The social skills of young children with autism improved after they used a simple nasal spray, scientists said yesterday.
Oxytocin, the so-called cuddle chemical released during lovemaking, labour and even when hugging a teddy bear, helped youngsters aged three to eight.
The finding paves the way for the first medicine that could ease the difficulty many autistic children have in interacting.
It is estimated approximately 40, 000 people in New Zealand have autism.
Symptoms include avoiding eye contact, preferring to play alone, struggling to read other people's emotions and 'talking at' them rather than joining a conversation.
Previous research showed boosting oxytocin levels helped autistic adults and teenagers.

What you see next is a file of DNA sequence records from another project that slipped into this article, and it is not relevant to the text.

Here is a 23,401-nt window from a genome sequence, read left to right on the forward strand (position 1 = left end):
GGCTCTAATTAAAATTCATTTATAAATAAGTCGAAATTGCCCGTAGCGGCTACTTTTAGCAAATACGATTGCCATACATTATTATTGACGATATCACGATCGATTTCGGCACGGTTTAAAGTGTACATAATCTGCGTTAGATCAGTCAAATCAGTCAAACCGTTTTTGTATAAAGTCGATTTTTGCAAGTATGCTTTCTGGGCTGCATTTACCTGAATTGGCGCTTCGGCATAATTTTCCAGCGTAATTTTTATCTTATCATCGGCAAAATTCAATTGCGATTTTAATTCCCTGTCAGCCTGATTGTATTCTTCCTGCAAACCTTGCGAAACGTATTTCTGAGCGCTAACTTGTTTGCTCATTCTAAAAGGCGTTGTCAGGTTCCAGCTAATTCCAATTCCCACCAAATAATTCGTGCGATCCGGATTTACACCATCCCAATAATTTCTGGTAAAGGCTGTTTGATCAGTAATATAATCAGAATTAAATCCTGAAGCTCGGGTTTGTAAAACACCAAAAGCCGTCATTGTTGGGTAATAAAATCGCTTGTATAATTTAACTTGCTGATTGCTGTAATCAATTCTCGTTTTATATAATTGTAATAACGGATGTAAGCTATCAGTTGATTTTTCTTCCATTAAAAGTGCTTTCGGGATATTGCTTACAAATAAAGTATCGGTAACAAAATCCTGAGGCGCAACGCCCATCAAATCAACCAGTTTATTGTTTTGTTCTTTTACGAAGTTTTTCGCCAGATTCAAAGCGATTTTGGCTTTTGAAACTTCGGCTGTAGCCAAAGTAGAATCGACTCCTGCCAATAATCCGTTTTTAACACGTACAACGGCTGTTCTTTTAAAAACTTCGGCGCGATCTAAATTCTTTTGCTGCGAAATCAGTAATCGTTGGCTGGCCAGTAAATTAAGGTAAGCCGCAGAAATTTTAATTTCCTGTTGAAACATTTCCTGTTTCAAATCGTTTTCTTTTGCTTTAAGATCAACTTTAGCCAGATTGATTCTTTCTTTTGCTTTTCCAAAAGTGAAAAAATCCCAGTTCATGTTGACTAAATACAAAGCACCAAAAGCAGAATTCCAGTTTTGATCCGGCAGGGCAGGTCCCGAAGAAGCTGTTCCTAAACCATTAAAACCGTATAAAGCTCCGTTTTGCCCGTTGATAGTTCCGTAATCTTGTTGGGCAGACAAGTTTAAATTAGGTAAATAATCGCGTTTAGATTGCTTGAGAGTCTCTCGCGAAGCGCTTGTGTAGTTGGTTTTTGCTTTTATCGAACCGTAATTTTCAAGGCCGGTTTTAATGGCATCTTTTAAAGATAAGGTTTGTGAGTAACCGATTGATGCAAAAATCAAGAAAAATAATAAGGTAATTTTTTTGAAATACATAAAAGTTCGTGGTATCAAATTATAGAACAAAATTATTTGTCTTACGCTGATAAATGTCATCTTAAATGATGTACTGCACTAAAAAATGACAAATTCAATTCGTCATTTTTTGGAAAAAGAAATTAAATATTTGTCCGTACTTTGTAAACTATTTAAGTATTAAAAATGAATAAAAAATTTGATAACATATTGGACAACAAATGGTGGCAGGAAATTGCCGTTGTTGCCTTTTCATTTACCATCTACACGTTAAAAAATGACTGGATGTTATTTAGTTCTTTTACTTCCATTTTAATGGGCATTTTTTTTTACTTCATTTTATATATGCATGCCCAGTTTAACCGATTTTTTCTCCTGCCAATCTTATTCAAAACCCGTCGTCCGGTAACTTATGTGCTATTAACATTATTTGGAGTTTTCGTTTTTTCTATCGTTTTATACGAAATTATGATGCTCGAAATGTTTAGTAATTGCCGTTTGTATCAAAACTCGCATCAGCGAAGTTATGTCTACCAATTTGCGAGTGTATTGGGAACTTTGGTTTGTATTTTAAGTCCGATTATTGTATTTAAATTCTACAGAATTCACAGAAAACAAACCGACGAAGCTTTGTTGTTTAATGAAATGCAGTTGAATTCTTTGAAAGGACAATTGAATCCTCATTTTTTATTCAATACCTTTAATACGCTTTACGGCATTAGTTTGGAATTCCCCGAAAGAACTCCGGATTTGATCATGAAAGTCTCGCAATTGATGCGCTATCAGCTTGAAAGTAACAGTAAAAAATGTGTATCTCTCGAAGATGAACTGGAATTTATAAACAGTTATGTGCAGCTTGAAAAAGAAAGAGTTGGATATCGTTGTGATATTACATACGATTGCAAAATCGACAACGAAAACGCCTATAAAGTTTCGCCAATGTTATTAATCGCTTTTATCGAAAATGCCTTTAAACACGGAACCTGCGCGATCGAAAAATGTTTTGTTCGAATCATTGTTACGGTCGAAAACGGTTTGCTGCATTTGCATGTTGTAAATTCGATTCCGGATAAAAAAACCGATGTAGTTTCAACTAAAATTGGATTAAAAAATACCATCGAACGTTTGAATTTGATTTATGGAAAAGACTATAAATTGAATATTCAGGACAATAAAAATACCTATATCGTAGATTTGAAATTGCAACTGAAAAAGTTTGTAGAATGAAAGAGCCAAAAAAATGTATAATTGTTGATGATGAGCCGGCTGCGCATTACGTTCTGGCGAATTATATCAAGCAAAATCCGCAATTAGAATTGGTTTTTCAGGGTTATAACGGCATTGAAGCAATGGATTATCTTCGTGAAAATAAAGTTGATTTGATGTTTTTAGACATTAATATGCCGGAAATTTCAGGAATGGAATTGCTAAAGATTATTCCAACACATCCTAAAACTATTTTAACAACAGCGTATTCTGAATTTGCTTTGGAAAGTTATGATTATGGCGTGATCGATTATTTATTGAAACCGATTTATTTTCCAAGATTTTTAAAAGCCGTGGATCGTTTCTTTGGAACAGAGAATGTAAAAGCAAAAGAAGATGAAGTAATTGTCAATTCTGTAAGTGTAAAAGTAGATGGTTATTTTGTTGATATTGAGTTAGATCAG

The new study looked at whether younger children also benefit, because early treatment should be the most useful.
Some 31 autistic children used the hormone spray twice a day for five weeks. A placebo was used for another five weeks.
The spray improved the social skills of a third of the children, but had no effect on repetitive behaviour, another symptom.
Writing in the journal Molecular Psychiatry, researcher Adam Guastella, of the University of Sydney in Australia, said: "It's the first time a medicine has ever been shown to improve social interaction."
- Daily Mail